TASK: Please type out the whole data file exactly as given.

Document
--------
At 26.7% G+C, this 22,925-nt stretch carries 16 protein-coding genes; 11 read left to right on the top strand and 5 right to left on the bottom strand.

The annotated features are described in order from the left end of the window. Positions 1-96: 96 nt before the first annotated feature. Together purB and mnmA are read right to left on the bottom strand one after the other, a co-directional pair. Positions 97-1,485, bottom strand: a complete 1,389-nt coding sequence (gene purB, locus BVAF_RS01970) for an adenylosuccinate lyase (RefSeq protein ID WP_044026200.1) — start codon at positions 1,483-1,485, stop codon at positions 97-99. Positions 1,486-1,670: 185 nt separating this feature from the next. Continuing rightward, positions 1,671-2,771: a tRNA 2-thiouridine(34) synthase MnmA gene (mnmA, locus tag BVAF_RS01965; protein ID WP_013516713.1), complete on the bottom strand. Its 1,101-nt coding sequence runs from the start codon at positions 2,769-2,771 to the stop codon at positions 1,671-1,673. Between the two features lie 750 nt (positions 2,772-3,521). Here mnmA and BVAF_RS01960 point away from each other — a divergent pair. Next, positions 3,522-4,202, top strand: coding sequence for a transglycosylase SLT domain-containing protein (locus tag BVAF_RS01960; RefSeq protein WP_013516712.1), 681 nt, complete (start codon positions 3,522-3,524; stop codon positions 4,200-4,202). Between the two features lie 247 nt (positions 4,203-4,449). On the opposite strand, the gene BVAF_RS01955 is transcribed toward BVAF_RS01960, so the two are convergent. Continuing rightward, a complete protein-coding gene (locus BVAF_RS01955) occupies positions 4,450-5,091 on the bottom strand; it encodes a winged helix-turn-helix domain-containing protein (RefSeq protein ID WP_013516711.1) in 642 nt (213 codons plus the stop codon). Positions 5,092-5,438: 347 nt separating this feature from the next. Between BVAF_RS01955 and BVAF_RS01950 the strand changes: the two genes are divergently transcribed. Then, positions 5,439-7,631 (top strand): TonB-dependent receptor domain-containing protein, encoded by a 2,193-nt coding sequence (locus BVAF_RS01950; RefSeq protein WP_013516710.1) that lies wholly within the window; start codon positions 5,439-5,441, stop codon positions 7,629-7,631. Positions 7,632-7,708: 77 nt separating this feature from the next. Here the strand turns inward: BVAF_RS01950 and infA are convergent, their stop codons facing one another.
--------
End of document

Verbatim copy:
At 26.7% G+C, this 22,925-nt stretch carries 16 protein-coding genes; 11 read left to right on the top strand and 5 right to left on the bottom strand.

The annotated features are described in order from the left end of the window. Positions 1-96: 96 nt before the first annotated feature. Together purB and mnmA are read right to left on the bottom strand one after the other, a co-directional pair. Positions 97-1,485, bottom strand: a complete 1,389-nt coding sequence (gene purB, locus BVAF_RS01970) for an adenylosuccinate lyase (RefSeq protein ID WP_044026200.1) — start codon at positions 1,483-1,485, stop codon at positions 97-99. Positions 1,486-1,670: 185 nt separating this feature from the next. Continuing rightward, positions 1,671-2,771: a tRNA 2-thiouridine(34) synthase MnmA gene (mnmA, locus tag BVAF_RS01965; protein ID WP_013516713.1), complete on the bottom strand. Its 1,101-nt coding sequence runs from the start codon at positions 2,769-2,771 to the stop codon at positions 1,671-1,673. Between the two features lie 750 nt (positions 2,772-3,521). Here mnmA and BVAF_RS01960 point away from each other — a divergent pair. Next, positions 3,522-4,202, top strand: coding sequence for a transglycosylase SLT domain-containing protein (locus tag BVAF_RS01960; RefSeq protein WP_013516712.1), 681 nt, complete (start codon positions 3,522-3,524; stop codon positions 4,200-4,202). Between the two features lie 247 nt (positions 4,203-4,449). On the opposite strand, the gene BVAF_RS01955 is transcribed toward BVAF_RS01960, so the two are convergent. Continuing rightward, a complete protein-coding gene (locus BVAF_RS01955) occupies positions 4,450-5,091 on the bottom strand; it encodes a winged helix-turn-helix domain-containing protein (RefSeq protein ID WP_013516711.1) in 642 nt (213 codons plus the stop codon). Positions 5,092-5,438: 347 nt separating this feature from the next. Between BVAF_RS01955 and BVAF_RS01950 the strand changes: the two genes are divergently transcribed. Then, positions 5,439-7,631 (top strand): TonB-dependent receptor domain-containing protein, encoded by a 2,193-nt coding sequence (locus BVAF_RS01950; RefSeq protein WP_013516710.1) that lies wholly within the window; start codon positions 5,439-5,441, stop codon positions 7,629-7,631. Positions 7,632-7,708: 77 nt separating this feature from the next. Here the strand turns inward: BVAF_RS01950 and infA are convergent, their stop codons facing one another.